Do you work for long hours? Check your smoking habits. New research has revealed that people who work longer smoke more. They find it harder to quit smoking and those who have given up are more at risk of starting again, according to the researchers from the Loughborough University in Britain.
The global tobacco epidemic kills nearly six million people each year. (Agency photo)
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"When smokers increase their hours above a typical 40-hour working week, the chances they will successfully give up smoking fall. They become progressively less likely to give up as their working hours increase," explained professor Andy Charlwood from the Loughborough University's School of Business and Economics.
Former smokers who start working longer hours are also more likely to relapse, he added. To prove this, researchers reviewed the smoking behaviour of more than 20,000 people over a 19-year period.
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It found a smoker who increases their working week from 40 to 60-plus hours is less than half as likely to quit smoking as someone who stays on a 40-hour week.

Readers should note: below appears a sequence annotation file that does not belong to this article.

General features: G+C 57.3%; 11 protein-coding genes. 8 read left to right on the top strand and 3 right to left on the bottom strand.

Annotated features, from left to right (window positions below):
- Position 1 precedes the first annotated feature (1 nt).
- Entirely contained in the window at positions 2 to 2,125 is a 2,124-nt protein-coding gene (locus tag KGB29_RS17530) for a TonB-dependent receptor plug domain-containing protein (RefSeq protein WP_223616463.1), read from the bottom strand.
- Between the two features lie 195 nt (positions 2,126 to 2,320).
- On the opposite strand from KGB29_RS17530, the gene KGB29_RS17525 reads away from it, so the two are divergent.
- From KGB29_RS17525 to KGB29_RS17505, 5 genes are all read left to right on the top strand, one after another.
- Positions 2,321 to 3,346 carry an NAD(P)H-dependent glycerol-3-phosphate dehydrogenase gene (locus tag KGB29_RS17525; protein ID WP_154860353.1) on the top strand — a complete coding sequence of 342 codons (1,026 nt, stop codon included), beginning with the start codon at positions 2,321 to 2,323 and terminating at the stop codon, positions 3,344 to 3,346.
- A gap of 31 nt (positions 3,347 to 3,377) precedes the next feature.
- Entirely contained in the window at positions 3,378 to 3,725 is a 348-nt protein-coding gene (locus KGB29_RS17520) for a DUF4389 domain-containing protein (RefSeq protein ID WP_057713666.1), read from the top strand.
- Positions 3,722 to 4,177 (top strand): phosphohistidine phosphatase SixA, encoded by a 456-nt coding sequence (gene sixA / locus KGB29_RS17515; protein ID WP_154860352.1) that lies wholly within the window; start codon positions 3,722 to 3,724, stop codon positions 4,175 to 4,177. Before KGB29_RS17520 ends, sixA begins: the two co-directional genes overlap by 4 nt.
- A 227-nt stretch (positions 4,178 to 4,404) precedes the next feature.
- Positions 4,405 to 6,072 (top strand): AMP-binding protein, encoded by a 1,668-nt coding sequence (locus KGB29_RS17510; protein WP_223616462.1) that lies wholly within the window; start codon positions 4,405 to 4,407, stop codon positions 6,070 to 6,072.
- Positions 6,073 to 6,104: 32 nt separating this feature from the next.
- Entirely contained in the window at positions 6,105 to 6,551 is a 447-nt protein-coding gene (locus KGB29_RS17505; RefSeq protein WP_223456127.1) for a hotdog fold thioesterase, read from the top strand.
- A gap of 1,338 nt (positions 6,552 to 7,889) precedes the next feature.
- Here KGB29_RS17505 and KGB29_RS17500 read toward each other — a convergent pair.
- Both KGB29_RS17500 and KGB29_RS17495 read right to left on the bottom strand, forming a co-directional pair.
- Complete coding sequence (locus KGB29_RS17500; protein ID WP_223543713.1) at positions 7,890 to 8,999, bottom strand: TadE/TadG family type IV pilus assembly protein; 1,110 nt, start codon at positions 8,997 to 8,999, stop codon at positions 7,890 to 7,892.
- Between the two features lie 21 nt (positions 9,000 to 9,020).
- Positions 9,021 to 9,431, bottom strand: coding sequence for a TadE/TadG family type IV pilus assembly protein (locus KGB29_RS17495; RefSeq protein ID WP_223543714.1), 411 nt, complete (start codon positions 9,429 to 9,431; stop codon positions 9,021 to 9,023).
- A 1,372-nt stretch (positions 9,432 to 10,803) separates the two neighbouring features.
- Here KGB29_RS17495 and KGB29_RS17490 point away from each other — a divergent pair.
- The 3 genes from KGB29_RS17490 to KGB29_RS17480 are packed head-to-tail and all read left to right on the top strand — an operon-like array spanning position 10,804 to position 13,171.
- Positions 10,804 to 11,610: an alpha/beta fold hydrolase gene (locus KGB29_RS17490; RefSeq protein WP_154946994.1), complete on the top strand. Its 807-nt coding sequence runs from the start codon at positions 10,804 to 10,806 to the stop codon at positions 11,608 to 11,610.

"Even if people like their jobs and choose to work long hours, we tend to experience more stress and less pleasure at work than we do when undertaking most other day-to-day activities," Charlwood added.
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Because smokers experience smoking as a pleasurable and stress-relieving activity, the additional stress of working long hours is likely to increase the craving for cigarettes.
The paper appeared in the journal Social Science & Medicine.